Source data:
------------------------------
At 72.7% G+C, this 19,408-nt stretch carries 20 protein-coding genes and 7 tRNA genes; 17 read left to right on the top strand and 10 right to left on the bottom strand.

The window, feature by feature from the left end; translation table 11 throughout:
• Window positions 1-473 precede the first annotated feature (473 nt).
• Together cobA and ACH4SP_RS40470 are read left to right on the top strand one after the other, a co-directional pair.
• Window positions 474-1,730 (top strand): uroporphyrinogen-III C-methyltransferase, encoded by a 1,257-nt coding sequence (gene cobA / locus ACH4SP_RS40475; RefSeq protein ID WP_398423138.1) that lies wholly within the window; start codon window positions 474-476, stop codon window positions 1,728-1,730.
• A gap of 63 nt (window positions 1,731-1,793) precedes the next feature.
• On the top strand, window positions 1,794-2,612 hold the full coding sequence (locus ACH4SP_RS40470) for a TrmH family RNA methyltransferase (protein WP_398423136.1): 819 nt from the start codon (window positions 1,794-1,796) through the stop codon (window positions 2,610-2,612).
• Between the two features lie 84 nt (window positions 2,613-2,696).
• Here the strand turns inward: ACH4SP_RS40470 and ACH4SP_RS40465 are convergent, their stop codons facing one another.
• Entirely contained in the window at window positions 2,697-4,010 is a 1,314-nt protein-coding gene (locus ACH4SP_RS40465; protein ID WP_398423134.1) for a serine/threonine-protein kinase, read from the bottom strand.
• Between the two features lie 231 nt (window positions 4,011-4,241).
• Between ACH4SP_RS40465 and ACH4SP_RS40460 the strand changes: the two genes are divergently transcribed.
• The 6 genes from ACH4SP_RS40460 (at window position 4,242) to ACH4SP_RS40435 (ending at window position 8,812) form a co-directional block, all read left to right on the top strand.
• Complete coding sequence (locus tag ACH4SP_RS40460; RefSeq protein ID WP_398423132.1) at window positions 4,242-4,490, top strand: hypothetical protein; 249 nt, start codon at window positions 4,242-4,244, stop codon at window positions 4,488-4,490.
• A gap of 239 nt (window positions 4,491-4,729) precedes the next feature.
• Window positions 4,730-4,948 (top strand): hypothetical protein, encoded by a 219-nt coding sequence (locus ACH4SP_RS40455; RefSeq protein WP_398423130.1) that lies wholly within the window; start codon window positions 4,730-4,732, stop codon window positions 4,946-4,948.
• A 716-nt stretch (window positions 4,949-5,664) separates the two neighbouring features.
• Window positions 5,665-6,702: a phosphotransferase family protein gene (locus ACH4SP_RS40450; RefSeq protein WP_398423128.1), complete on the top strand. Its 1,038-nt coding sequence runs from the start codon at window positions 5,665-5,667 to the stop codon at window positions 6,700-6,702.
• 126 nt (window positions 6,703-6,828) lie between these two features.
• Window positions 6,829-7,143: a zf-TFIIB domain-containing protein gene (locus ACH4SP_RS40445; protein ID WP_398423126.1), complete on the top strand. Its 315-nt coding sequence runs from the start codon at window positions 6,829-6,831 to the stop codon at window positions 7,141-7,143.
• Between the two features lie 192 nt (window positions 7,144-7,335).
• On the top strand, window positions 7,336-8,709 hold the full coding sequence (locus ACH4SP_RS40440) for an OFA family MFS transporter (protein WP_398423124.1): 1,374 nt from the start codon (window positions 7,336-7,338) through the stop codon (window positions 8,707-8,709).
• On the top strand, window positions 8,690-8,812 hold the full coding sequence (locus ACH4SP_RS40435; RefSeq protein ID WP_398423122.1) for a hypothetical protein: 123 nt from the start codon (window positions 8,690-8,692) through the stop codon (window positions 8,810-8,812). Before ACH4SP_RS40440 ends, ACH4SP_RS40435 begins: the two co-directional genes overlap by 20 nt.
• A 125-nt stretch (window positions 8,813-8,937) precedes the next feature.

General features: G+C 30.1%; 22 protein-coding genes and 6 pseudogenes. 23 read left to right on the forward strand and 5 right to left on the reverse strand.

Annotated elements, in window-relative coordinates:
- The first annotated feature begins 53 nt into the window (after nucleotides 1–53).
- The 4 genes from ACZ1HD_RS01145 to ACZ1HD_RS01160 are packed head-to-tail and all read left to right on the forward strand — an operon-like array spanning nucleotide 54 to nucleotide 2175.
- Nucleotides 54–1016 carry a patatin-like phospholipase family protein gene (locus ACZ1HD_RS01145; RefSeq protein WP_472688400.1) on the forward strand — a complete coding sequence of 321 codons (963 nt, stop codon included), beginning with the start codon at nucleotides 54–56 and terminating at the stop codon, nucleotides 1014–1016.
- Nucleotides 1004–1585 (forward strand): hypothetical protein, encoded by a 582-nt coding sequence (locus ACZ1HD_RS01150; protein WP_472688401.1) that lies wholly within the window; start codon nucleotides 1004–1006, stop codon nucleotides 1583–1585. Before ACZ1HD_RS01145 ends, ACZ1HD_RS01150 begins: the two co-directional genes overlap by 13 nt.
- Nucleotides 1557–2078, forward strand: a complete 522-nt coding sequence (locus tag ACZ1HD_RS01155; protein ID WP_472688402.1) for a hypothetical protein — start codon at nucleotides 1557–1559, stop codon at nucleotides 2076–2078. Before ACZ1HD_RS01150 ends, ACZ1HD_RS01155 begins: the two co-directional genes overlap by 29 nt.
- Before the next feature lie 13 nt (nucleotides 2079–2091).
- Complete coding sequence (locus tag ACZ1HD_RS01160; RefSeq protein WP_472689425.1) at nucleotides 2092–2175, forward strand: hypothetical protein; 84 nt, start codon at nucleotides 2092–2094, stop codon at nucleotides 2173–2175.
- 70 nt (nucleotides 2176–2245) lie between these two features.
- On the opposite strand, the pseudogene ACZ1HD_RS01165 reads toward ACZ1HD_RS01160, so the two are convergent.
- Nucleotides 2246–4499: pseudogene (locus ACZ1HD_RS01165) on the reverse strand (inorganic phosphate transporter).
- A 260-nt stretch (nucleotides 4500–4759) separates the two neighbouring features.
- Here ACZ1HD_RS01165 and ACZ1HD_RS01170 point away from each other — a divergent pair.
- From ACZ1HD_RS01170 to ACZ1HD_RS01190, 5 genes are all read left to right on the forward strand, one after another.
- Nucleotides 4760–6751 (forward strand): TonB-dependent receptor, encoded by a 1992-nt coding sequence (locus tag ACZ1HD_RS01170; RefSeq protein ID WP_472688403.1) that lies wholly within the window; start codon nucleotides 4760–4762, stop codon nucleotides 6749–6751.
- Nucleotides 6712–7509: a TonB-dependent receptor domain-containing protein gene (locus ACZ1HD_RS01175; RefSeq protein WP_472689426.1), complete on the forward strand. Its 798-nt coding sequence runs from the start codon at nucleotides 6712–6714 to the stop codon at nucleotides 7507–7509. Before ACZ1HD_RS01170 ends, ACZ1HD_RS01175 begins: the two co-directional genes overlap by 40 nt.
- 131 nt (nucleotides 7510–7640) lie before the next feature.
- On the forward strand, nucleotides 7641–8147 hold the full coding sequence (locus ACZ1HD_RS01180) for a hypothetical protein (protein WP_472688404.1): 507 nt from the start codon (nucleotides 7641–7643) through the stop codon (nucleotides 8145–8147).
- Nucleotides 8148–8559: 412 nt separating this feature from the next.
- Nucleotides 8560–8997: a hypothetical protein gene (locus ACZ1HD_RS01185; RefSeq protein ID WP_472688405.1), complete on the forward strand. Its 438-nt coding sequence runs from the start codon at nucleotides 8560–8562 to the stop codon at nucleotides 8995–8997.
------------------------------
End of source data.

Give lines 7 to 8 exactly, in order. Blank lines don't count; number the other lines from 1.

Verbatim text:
• On the top strand, window positions 1,794-2,612 hold the full coding sequence (locus ACH4SP_RS40470) for a TrmH family RNA methyltransferase (protein WP_398423136.1): 819 nt from the start codon (window positions 1,794-1,796) through the stop codon (window positions 2,610-2,612).
• Between the two features lie 84 nt (window positions 2,613-2,696).